Japanese industrial conglomerate Toshiba Corp.'s attempts to fend off foreign activist investors in cooperation with the government ahead of a general shareholders' meeting last year were problematic in terms of compliance and governance, the head of the board said Monday.
Osamu Nagayama, chairman of Toshiba's board of directors, apologized to people concerned, including shareholders, after a probe by lawyers revealed last week that Toshiba sought government help in blocking proposals by foreign activist investors.
Nagayama said former CEO Nobuaki Kurumatani is responsible for having caused confusion with his "confrontational approach" to investors. The ex-CEO chaired the shareholders' meeting.
"I apologize for causing confusion and worry among all stakeholders," Nagayama said in an online briefing.
"We have to say those people (who were engaged in exchanges with the government) lacked awareness about governance and compliance," Nagayama said, referring to the findings of an independent probe by lawyers.
Ahead of the June 25 shareholders' meeting, Toshiba has been pressed against time to ease tensions with foreign activist shareholders, who have a big say following their investments to help the conglomerate cope with financial struggles.
Launched at the request of foreign shareholders, the independent investigation has found Toshiba sought the industry ministry's help in thwarting proposals by foreign activist investors like Singapore-based Effissimo Capital Management Pte. Ltd. in a general shareholders' meeting in July 2020.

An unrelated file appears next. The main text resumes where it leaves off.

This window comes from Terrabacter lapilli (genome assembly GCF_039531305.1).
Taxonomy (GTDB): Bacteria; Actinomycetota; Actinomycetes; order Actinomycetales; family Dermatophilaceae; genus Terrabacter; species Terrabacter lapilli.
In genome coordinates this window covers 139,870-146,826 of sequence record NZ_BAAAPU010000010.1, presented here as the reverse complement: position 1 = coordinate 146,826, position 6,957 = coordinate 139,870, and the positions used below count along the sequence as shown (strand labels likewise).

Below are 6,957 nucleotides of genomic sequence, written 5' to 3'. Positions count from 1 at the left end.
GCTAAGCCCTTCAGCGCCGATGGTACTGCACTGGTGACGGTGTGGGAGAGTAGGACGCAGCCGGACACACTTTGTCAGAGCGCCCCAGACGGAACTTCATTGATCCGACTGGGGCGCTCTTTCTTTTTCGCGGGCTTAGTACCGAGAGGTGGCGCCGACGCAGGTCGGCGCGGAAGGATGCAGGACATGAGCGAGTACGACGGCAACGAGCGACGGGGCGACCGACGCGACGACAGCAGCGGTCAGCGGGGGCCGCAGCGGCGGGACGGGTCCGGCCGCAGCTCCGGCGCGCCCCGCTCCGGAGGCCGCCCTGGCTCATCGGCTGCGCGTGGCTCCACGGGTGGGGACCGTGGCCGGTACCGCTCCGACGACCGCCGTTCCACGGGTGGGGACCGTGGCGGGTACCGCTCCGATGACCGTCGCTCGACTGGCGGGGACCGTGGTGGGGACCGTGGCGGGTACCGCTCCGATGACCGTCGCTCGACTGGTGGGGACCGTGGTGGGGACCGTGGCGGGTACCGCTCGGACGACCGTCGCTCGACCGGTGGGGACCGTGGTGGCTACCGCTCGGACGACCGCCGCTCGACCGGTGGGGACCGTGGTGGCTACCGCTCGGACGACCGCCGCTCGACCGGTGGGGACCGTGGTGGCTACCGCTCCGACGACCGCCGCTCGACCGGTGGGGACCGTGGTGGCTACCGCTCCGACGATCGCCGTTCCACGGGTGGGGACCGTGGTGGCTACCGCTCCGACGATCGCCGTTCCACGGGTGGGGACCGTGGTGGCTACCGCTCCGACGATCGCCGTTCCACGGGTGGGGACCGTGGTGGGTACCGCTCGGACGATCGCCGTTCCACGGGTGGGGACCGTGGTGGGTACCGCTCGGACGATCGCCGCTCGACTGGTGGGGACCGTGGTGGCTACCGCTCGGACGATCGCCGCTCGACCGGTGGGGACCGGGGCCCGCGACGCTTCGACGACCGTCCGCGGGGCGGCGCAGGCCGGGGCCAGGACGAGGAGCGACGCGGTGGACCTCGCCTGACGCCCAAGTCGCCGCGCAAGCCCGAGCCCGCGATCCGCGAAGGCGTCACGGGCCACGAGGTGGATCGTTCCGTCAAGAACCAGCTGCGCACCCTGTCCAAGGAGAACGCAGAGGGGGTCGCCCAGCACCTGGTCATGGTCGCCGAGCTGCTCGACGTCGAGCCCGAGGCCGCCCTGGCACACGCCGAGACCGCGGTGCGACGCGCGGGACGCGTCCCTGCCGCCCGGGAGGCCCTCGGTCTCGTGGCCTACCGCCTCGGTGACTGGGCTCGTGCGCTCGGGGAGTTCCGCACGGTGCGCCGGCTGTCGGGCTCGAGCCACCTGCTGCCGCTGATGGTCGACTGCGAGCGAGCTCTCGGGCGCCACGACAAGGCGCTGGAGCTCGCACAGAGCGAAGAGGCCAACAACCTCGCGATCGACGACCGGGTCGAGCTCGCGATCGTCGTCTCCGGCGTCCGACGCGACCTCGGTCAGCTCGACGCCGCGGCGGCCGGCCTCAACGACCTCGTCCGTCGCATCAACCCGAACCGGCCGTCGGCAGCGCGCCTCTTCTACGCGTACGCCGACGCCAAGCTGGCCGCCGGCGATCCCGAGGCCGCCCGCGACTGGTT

Nagayama, who himself has also come under criticism, said priority should be to "rebuild" Toshiba's board.
His remarks came a day after Toshiba in a rare move changed its list of board director nominees pending shareholder approval.
Dropped from the list are Junji Ota, chairman of Toshiba's audit committee, and member Takashi Yamauchi. The audit committee concluded earlier that there was no problem with the shareholders' meeting last year.
Two senior executives mentioned in the independent panel's report -- Corporate Senior Executive Vice President Masayasu Toyohara and Corporate Senior Vice President Masaharu Kamo -- will retire, Toshiba said Sunday.
The panel said last week Toshiba, in collaboration with the ministry, exerted "undue" influence over the shareholders, concluding the meeting was not managed fairly.